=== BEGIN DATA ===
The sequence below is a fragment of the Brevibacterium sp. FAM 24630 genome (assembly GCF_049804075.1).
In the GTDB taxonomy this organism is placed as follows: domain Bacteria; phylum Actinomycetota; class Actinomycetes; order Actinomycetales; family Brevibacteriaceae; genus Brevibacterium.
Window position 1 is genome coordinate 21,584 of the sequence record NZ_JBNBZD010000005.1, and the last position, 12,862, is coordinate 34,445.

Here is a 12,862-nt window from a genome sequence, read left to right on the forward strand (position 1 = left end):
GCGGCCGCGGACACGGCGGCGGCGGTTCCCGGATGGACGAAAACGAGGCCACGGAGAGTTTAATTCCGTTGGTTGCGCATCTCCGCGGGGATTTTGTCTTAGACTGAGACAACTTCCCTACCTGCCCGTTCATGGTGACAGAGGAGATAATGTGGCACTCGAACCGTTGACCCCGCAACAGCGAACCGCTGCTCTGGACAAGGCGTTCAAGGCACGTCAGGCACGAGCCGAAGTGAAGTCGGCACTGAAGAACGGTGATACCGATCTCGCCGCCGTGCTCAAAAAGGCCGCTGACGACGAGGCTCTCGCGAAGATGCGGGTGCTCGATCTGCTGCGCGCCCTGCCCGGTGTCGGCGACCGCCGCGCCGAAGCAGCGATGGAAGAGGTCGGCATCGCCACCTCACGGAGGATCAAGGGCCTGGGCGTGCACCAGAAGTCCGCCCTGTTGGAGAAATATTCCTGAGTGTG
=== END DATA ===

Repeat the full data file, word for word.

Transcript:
The sequence below is a fragment of the Brevibacterium sp. FAM 24630 genome (assembly GCF_049804075.1).
In the GTDB taxonomy this organism is placed as follows: domain Bacteria; phylum Actinomycetota; class Actinomycetes; order Actinomycetales; family Brevibacteriaceae; genus Brevibacterium.
Window position 1 is genome coordinate 21,584 of the sequence record NZ_JBNBZD010000005.1, and the last position, 12,862, is coordinate 34,445.

Here is a 12,862-nt window from a genome sequence, read left to right on the forward strand (position 1 = left end):
GCGGCCGCGGACACGGCGGCGGCGGTTCCCGGATGGACGAAAACGAGGCCACGGAGAGTTTAATTCCGTTGGTTGCGCATCTCCGCGGGGATTTTGTCTTAGACTGAGACAACTTCCCTACCTGCCCGTTCATGGTGACAGAGGAGATAATGTGGCACTCGAACCGTTGACCCCGCAACAGCGAACCGCTGCTCTGGACAAGGCGTTCAAGGCACGTCAGGCACGAGCCGAAGTGAAGTCGGCACTGAAGAACGGTGATACCGATCTCGCCGCCGTGCTCAAAAAGGCCGCTGACGACGAGGCTCTCGCGAAGATGCGGGTGCTCGATCTGCTGCGCGCCCTGCCCGGTGTCGGCGACCGCCGCGCCGAAGCAGCGATGGAAGAGGTCGGCATCGCCACCTCACGGAGGATCAAGGGCCTGGGCGTGCACCAGAAGTCCGCCCTGTTGGAGAAATATTCCTGAGTGTG